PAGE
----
After the game, one-time closer Tom Wilhelmsen was packing his gear and receiving hugs from teammates. Wilhelmsen confirmed that he is headed for Class AAA Tacoma to try to regain the form that at one point this year allowed him to lock down the ninth inning.
Wilhelmsen, however, was removed from closing duties for the second time this year after a disastrous outing in Boston last Thursday in which he was charged with four runs without recording an out.
“I’m not throwing strikes; it makes sense,’’ a glum Wilhelmsen said of his demotion.
- Seahawks' Marshawn Lynch announces retirement in his own, unique fashion
- With Marshawn Lynch retired, what will Seahawks do with money they save?
- Black Sabbath calls it a night at the Tacoma Dome — for good
- Seahawks' Russell Wilson writes a thank-you letter to Peyton Manning
- Marshawn Lynch’s retirement announcement wasn’t classy, but it was perfect
Most Read Stories
It was not known who will take Wilhelmsen’s place on the roster.
On a night in which Safeco Field was jammed with Blue Jays fans, the supporters of each team spent most of the night cheering about jams averted.
The crowd of 32,300 had a distinct North-of-the-Border bias, but the Mariner camp got the first big cheer on a leadoff homer by Justin Smoak in the seventh, breaking a scoreless tie.
The Blue Jays contingent, however, got the last, and loudest, celebration when the Jays erupted for three in the top of the eighth for the victory.
Hisashi Iwakuma was working on a two-hit shutout and clinging to the Smoak-delivered, 1-0 lead heading to the eighth.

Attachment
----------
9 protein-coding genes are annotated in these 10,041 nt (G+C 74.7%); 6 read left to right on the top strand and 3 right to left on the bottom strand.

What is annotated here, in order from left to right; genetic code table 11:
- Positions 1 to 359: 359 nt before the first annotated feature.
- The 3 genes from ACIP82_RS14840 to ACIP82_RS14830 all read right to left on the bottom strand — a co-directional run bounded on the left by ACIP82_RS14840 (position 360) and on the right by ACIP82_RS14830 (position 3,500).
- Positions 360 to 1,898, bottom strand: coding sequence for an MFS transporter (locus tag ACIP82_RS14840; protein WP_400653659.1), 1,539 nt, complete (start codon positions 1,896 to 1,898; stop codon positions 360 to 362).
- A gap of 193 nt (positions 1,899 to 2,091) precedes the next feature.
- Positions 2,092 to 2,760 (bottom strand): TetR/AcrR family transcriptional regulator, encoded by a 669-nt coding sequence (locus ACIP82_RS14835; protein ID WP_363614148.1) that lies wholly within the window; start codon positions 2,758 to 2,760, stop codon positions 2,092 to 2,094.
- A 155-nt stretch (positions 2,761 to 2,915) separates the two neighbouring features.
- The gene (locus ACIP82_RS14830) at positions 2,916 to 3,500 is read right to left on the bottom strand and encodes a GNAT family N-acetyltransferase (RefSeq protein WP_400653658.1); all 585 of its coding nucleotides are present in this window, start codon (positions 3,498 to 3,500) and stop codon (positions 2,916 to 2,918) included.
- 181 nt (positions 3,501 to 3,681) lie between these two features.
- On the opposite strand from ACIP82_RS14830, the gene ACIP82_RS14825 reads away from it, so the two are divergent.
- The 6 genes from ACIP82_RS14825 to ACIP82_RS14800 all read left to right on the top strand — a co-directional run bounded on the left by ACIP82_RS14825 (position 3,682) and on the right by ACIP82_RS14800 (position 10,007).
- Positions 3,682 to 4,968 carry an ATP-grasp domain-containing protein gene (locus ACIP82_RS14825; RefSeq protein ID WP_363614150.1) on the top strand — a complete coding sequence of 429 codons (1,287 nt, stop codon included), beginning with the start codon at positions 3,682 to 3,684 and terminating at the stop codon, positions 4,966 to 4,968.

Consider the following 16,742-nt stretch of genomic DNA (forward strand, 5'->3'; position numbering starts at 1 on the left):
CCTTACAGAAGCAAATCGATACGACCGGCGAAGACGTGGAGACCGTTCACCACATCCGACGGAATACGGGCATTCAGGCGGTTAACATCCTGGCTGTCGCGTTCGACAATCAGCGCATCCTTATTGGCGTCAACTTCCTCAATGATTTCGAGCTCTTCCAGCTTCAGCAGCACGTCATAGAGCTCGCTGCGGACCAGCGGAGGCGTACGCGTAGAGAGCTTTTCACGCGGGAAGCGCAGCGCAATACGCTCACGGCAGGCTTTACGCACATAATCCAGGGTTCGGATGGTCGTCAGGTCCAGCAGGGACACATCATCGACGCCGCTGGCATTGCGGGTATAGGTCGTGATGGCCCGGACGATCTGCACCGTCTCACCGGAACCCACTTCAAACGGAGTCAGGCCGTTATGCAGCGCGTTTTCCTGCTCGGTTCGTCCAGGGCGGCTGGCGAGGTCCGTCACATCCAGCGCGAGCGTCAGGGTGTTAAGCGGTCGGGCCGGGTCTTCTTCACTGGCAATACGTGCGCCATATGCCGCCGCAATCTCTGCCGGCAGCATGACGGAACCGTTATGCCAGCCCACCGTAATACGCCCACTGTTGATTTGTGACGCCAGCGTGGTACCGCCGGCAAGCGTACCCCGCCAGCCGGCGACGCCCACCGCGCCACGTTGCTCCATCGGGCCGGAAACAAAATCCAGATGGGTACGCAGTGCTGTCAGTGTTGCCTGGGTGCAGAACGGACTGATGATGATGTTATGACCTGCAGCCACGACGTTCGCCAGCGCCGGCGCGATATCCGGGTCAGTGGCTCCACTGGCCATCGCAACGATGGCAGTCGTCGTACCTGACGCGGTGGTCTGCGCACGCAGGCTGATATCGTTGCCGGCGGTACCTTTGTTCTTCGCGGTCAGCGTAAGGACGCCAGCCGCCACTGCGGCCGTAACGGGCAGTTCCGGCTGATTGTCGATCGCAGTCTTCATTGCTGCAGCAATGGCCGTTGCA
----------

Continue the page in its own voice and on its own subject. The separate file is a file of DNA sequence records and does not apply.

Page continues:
“We felt good about sending him out,’’ acting manager Robby Thompson said of Iwakuma. “He was at 93 pitches, and he had been in command of the game.”
But Brett Lawrie, a British Columbia native who was a particular crowd favorite, led off with a triple to right-center and came home on Jose Reyes’s one-out single.
That tying run came on Iwakuma’s 102nd pitch, which turned out to be his last one.
His replacement, Yoervis Medina, got the second out of the inning before a single and walk left the bases loaded. In came Oliver Perez to face pinch-hitter Mark DeRosa, who jumped on an 0-2 pitch and lined a decisive two-run single to left.
The Mariners thought they had two runners picked off during the inning, one at second and one at first.
“He was out at first,’’ said first baseman Smoak. “I tagged him before he got to the bag. And he was visibly out at second. It is what it is, but you have to move on.”
Iwakuma had matched zeros with Dickey, last year’s National League Cy Young Award winner, through six innings. But Smoak jumped on a 1-1 knuckler from Dickey in the seventh and sent a towering blast deep into the right-field bleachers, his 11th homer.
“He definitely had it dancing,’’ Smoak said of Dickey’s knuckleball. “If it was up, I was swinging. I just happened to catch it at the right time.”
After Smoak’s home run, the M’s put runners on first and third with one out, but Kyle Seager hit into a double play. Each Blue Jays escape pleased their partisans, who were raucous in support of the visitors.
“I’m not going to say what I want to say,’’ Smoak said. “I guess we’re as close to Canada as anybody else. It was a good crowd for a Monday night game. Good for them, I guess.”
• Second baseman Nick Franklin, mired in an 0-for-24 slump, sat out his second straight game, a decision Thompson said was partially because Dickey was pitching for Toronto. “With Dickey pitching tonight, a knuckleballer, it might not be a real good matchup for him coming back after the day off.” Instead, Dustin Ackley made his first start at second since returning from the minors on June 25.
Larry Stone: 206-464-3146 or email@example.com.